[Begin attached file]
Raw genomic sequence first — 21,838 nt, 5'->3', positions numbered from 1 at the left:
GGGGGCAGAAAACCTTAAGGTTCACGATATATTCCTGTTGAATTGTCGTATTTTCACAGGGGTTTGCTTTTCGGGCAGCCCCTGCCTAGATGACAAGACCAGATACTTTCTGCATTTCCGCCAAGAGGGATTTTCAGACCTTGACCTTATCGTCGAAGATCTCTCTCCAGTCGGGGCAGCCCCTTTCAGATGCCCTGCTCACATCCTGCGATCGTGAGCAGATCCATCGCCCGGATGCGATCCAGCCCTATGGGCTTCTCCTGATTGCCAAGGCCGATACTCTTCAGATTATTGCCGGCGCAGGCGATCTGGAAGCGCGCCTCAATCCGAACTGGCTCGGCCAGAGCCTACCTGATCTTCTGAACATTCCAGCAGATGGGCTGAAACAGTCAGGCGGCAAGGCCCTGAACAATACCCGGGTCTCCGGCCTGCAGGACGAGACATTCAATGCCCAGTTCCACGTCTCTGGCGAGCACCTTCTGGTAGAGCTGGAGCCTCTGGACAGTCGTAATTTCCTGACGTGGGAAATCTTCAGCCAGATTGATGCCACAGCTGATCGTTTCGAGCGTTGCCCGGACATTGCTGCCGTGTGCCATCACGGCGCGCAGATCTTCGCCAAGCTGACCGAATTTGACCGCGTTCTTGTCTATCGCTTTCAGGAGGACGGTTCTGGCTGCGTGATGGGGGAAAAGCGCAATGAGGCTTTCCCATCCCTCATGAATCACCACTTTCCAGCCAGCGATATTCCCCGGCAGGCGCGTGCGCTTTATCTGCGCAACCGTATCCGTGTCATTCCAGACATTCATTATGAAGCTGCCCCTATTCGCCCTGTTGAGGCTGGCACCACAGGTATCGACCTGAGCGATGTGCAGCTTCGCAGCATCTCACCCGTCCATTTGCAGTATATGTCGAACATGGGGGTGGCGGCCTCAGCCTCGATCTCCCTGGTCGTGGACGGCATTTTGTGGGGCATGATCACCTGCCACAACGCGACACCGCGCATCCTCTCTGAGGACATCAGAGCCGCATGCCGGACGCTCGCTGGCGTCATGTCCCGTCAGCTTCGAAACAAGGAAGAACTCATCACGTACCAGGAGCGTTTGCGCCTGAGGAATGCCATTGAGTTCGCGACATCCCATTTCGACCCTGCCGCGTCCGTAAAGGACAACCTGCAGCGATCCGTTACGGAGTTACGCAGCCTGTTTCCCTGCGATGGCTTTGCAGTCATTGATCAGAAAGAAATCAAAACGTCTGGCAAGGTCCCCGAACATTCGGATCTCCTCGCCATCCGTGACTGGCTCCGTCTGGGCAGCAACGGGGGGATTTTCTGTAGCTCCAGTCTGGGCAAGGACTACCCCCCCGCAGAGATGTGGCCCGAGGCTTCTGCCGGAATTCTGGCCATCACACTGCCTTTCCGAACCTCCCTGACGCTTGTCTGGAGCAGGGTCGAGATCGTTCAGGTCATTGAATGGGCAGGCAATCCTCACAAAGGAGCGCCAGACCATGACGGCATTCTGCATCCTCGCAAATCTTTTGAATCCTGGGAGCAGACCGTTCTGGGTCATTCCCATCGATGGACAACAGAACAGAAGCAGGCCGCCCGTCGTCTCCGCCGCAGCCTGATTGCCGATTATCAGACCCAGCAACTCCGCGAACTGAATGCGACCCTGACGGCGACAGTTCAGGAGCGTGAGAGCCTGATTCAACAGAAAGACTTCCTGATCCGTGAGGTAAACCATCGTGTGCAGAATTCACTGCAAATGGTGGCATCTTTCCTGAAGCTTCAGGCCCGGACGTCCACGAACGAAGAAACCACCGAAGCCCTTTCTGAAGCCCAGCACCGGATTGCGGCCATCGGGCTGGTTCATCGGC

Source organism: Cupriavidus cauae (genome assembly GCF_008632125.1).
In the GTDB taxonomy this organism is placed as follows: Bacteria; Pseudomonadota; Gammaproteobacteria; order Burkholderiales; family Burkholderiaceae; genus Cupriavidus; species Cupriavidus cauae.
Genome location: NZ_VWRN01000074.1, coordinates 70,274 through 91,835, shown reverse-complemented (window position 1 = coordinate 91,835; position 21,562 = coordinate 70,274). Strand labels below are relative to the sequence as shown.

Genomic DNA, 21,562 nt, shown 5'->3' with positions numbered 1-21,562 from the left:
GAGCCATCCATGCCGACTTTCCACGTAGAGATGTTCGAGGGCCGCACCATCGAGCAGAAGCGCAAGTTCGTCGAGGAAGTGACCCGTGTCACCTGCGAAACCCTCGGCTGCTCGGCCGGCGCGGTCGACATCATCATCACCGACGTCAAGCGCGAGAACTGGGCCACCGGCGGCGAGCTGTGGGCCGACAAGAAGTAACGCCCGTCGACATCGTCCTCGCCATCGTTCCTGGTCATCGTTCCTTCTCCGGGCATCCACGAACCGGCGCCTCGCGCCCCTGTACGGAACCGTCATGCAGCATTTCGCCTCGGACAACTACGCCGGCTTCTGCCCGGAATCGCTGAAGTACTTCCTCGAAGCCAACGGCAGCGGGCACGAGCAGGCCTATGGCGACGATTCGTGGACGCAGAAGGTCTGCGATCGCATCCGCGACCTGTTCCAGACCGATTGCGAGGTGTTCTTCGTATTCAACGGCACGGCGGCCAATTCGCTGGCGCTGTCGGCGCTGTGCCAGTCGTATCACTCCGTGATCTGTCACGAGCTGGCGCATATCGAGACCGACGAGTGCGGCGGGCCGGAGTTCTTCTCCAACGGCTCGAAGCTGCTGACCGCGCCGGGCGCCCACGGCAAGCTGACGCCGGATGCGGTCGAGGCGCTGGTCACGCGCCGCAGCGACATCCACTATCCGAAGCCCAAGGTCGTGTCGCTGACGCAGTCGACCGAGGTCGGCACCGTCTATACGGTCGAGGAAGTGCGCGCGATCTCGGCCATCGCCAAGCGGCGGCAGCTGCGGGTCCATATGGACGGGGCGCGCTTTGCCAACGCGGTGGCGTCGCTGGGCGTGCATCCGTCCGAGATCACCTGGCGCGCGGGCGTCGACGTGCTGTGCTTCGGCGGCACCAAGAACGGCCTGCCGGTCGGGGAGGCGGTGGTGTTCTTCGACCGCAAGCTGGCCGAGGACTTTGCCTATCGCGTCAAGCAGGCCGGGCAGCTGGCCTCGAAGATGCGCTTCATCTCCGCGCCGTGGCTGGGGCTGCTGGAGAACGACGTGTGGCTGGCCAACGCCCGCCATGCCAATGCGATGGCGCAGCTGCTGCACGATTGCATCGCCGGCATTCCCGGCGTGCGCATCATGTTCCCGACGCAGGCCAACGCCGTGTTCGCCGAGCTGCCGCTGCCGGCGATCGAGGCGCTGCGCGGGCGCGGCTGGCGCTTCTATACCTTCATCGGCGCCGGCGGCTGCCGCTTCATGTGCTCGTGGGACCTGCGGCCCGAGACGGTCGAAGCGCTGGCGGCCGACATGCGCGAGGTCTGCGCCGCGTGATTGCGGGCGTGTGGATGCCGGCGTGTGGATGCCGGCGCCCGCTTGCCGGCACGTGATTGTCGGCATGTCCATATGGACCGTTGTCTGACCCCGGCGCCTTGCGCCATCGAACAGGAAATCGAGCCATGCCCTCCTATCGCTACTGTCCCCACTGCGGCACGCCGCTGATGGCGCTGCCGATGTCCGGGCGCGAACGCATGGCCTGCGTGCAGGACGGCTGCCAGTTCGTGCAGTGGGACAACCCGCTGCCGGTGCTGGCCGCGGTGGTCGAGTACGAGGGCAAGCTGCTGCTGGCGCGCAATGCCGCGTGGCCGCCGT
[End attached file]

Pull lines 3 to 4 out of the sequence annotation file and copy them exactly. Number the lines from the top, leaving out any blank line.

Source organism: Cupriavidus cauae (genome assembly GCF_008632125.1).
In the GTDB taxonomy this organism is placed as follows: Bacteria; Pseudomonadota; Gammaproteobacteria; order Burkholderiales; family Burkholderiaceae; genus Cupriavidus; species Cupriavidus cauae.